Symbolic violence or empowerment?

Within the academic world it is often taken for granted that if we do something “in the name of research” we can use almost any sort of methods. Yes, we do have to write all sorts of papers about the power relations in an interview situation etc but what most researchers want to do is to get a hold of “a good story” and the methods used to get to these stories are, according to me, often unethical. I would think this applies to people in media and art as well (as in the film “Born into Brothels” and the project “Kids with cameras“). How often do we take into consideration what we give back to the people we interview and also how we might change the lives of the people whose lives we touch? Pierre Bourdieu writes in his book The Weight of the World: Social Suffering in Contemporary Society about method for analyzing sociological material (as well as about another way of practicing politics). A story (with many other stories) is about a steel worker who had worked many years in the same factory. The interview was conducted by one of the researchers in a project discussed in the book. The researcher asks the steelworker, who has just told her what good luck he has had to stay in the same works all his life, if he ‘personally is prepared to leave Longwy’ (his home town):

[amazed tone] Do what? Leave? I don’t quite see the point of it….No, I don’t think I will leave Longwy….That has just never occurred to me. Especially since my wife is still working. That holds me back perhaps. But, leave Longwy? I don’t know, perhaps, why not? One day… I won’t say, ‘never’…but it hasn’t occurred to me, particularly as I have stayed. I don’t know, why not [laughs], I don’t know, you never know..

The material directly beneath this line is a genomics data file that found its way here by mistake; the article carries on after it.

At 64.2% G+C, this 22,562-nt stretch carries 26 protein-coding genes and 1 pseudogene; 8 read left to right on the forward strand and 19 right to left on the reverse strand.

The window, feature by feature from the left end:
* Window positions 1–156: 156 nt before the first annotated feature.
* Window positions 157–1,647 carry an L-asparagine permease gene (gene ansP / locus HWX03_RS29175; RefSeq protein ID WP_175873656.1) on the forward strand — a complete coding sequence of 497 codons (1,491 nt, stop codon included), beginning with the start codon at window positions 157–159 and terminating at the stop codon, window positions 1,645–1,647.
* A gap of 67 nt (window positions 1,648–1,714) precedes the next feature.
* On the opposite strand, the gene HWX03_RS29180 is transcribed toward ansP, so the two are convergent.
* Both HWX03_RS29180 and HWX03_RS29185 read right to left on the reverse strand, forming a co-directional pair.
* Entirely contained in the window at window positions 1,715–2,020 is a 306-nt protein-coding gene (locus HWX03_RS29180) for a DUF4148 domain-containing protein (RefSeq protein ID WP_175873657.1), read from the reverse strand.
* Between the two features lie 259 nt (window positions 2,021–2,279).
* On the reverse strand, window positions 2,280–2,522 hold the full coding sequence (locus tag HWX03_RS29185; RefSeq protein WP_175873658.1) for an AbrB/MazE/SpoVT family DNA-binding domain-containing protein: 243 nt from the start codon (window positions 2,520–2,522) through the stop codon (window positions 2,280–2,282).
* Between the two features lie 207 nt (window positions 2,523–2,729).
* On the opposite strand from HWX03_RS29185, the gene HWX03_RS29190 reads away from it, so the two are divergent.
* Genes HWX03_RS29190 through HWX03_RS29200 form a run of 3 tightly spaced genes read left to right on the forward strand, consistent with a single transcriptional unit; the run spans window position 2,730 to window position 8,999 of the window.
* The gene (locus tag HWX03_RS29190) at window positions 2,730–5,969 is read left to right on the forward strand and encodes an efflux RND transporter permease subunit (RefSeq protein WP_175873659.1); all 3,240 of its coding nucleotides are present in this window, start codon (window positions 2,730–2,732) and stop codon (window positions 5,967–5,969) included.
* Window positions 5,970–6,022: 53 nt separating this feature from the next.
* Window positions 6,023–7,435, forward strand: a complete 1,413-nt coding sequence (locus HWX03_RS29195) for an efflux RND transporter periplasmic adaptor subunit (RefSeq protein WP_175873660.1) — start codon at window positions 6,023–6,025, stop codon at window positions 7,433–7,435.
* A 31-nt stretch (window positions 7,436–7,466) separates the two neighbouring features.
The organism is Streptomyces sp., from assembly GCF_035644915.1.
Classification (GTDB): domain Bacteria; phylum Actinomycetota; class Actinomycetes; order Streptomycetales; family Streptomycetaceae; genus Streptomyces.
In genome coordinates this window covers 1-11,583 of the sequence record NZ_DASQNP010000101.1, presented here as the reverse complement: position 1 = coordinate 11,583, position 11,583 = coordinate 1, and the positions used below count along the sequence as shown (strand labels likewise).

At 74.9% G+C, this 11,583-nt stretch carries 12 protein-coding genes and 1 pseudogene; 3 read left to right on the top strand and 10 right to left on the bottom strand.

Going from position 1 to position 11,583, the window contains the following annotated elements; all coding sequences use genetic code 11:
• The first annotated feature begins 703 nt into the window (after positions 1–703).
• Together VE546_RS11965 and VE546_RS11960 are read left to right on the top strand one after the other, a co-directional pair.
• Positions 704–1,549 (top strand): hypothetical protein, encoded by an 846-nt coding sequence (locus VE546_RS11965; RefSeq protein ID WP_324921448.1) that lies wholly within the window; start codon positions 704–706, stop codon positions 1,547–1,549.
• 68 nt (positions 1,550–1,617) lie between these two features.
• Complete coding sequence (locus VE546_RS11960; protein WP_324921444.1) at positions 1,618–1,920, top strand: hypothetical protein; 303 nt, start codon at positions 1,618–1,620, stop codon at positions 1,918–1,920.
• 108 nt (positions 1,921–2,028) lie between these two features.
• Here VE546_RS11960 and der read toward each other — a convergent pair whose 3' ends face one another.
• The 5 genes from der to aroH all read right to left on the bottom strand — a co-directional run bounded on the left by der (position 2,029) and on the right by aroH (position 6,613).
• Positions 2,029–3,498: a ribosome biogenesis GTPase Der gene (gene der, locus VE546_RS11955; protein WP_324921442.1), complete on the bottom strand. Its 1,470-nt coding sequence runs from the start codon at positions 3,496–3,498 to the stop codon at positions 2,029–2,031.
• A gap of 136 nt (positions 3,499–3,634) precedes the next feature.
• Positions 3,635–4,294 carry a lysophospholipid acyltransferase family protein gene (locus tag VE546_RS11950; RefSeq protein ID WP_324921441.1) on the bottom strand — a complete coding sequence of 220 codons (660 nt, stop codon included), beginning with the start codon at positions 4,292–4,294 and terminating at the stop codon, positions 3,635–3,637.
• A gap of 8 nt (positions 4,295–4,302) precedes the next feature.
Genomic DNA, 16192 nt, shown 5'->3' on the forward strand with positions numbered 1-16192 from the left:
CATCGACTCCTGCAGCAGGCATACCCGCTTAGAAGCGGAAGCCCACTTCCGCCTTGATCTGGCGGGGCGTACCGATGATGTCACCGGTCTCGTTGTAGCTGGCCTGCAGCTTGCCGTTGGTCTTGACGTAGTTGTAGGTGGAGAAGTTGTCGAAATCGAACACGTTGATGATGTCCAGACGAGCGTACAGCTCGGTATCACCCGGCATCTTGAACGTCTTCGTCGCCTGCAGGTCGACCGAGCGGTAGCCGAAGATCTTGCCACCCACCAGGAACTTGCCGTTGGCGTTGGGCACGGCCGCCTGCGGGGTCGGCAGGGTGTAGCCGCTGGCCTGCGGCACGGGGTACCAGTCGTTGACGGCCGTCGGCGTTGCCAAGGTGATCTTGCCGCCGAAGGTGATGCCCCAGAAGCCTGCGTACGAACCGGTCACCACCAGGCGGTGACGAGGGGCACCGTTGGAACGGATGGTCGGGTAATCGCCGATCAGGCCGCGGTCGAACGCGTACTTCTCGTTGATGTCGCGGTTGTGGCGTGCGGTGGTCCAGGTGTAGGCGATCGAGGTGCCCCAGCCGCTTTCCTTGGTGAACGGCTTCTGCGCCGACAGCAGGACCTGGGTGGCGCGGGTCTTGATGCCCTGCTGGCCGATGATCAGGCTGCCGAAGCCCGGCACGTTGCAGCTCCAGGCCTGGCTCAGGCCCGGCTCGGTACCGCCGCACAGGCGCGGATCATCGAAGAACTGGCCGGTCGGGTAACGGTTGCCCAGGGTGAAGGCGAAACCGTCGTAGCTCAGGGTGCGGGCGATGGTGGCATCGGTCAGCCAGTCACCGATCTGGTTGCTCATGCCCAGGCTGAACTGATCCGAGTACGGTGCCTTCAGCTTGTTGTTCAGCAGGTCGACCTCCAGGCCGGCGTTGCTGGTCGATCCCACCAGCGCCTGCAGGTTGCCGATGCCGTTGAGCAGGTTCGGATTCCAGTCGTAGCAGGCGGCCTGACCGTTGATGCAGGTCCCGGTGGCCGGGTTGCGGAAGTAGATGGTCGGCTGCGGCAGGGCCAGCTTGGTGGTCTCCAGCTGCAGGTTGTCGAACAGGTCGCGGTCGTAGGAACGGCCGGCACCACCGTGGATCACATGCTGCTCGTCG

Bourdieu stresses that we can try to take “into account the two inherent properties of the interview relationship, we have sought to do all in our power to control their effects (without claiming to eradicate them) or, more precisely, to reduce as much as possible the symbolic violence which is exerted through them.” Since social and economical hierarchies effect who has the authority and competence to tell a story and since one does need verbal skills and agency (and other resources) to be able to bring stories and compose stories to share ones experience both researcher’s and journalist’s work in trying to give voice to marginalized groups in society is imperative – it can be called empowerment.

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